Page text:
Adventure to Bordertown


By Destiny Gomez

School is the bane of my existence. Every day I sit in silence, listening to the commanding voices of my teachers telling me what to do, what not to do. Don’t get me wrong I love to learn, but I need a break; today my wish was granted. Gustavo Arellano, author of Taco USA,  and editor of O.C Weekly, was the magical wizard who invited, Mrs. Robinson, Nayeli, Karley and me to the screening of “Bordertown,” the next big show to hit Fox. Without hesitation we accepted the offer and set off to Los Angeles.

The ride to Fox Studios in North Hollywood was gruesome.  Riding in the cramped cab of Mrs. Robinson’s truck wasn’t ideal, but was totally worth it.  When we arrived, the building was a shiny portal to my escape from school. I entered with the biggest grin on my face. I haven’t even seen the show yet and I’m already stupid happy to see it. The interior of the building oozed creativity, and was adorned with posters of “Bordertown.”  At first glance of the posters I laughed to see how accurate the portrayal of the characters were to the description of the show.

The “white family” has the fairest skin; the father overweight and fixed with a Hitler-like mustache. The mom, has peppy red hair, and an overweight child in her arms–classic.

The “Mexican family” has the creamy chocolate skin color of pride. The father has the biggest smile covered with a Latino ‘M’ shaped mustache. The mom stares off into space while her child wrecks everything– that blew my mind.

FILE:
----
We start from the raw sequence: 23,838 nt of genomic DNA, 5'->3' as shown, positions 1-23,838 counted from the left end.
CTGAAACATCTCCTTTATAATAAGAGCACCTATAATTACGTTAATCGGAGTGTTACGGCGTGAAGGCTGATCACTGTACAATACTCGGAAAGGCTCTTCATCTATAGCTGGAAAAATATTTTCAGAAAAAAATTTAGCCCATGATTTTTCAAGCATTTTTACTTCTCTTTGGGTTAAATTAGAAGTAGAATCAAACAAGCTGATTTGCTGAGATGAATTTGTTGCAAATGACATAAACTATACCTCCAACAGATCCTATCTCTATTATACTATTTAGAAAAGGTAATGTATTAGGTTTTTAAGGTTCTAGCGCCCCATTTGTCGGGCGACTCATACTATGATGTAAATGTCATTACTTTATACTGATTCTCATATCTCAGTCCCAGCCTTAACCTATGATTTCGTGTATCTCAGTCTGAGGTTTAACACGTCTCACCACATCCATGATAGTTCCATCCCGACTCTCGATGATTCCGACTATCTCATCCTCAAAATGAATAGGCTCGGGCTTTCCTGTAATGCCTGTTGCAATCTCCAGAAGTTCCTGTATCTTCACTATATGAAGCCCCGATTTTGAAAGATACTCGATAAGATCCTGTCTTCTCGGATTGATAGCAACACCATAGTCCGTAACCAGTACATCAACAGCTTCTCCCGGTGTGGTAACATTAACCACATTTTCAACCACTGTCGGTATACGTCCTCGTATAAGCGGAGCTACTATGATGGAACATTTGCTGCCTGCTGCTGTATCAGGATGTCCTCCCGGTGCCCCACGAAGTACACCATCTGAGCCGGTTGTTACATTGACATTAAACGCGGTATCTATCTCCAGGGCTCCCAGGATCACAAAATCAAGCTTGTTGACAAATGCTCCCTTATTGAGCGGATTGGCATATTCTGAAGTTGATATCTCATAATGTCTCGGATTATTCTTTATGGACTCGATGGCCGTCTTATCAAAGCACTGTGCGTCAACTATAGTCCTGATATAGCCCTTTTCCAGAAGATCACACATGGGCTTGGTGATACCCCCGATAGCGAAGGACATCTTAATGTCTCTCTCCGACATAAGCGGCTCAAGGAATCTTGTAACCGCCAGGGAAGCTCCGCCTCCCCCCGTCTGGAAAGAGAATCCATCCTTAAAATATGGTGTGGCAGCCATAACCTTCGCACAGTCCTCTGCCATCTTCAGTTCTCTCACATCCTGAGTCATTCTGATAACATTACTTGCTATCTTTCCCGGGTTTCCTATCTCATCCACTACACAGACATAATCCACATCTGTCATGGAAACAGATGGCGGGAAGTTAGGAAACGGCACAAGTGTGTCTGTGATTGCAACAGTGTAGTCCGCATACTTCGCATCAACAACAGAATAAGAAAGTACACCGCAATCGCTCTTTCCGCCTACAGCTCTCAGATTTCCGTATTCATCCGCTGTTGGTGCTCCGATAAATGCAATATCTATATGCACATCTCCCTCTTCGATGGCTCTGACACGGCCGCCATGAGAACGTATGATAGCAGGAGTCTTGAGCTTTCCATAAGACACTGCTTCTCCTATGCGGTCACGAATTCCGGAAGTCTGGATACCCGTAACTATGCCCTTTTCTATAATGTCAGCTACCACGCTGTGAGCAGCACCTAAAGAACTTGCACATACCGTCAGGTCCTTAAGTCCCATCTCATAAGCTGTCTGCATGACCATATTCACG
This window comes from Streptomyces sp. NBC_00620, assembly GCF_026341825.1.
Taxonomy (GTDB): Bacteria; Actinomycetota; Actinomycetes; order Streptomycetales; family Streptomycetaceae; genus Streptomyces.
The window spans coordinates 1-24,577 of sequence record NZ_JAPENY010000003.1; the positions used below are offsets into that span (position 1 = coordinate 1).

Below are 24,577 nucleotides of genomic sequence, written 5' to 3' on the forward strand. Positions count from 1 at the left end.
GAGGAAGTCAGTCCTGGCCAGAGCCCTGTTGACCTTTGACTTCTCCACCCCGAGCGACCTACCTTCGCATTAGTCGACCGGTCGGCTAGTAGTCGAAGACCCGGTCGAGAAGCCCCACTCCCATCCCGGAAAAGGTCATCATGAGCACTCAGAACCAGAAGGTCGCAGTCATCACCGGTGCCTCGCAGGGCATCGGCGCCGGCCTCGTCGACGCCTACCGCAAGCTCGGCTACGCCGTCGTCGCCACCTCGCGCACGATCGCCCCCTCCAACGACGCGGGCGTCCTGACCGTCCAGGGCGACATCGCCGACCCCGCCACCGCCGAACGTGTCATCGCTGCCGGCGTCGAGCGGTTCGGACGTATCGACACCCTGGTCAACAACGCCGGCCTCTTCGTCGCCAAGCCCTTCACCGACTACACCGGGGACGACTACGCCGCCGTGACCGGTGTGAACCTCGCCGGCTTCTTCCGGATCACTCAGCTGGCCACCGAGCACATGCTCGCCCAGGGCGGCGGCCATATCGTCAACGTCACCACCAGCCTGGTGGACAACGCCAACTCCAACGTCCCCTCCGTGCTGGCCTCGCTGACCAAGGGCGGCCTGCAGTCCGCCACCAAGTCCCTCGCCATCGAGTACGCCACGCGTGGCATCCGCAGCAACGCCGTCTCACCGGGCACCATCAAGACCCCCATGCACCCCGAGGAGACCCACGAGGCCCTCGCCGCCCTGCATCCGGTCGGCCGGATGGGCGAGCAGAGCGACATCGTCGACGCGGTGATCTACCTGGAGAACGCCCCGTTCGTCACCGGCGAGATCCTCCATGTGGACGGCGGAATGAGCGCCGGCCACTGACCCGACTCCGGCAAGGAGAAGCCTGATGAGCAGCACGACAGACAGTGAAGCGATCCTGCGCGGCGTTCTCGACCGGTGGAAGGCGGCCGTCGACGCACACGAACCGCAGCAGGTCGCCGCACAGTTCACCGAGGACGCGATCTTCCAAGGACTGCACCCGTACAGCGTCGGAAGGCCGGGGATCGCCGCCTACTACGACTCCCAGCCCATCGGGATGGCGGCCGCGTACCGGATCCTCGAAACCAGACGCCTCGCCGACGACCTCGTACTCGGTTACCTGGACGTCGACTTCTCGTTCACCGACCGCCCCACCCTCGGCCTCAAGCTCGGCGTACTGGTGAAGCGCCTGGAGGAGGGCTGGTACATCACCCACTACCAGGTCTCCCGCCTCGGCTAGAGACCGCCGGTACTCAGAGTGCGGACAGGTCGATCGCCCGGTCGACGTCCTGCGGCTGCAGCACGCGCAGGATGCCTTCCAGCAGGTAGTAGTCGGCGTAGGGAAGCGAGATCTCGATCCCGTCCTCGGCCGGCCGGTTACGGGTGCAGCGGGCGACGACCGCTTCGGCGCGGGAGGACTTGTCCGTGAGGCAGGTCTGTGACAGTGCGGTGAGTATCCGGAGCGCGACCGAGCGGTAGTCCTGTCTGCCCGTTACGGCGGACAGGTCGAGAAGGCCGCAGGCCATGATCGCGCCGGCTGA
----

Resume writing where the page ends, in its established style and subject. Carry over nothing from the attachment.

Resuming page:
While we waited to see the sitcom, I turned and saw people pouring in with eager faces; they looked like they needed to laugh. As we filed into an office- type room,  we caught a glimpse of Mark Hentemann the producer of the show; his aura was gold. Finally the lights dimmed and the show began. I could hardly contain my excitement. I readily sat on the edge of my seat.

The show began by introducing the two main families, the white Buckwald’s and the Mexican Gonzalez family. To my amusement, as sad as it is, the daughter Gert is a five-year-old who weighs 180 pounds, HAHAHA, poor kid. Now, the Gonzalez family isn’t perfect either. Their son Pepito has a destructive case of ADHD. He destroys anything in his path, ANYTHING.

The most hilarious part of the show are the parents. They’re completely oblivious.  They have no clue what is going on around them (Sounds a lot like the parents today). As the show progressed I noticed how any grumpy people I saw this morning now laughed and clapped.

Contrary to all the laughs, the show has a deep meaning. “Bordertown” exclusively depicts the ongoing growth of Mexican-Americans in the U.S. The relationship cleverly depicts the relationship between the two cultures. We’re born into this world alone, but that doesn’t necessarily mean we have to live alone. We all need to come together and act as one diversified family. This show will bring the idea of family out in the open and unite all. How’s that for a life changing show? Pretty sweet.

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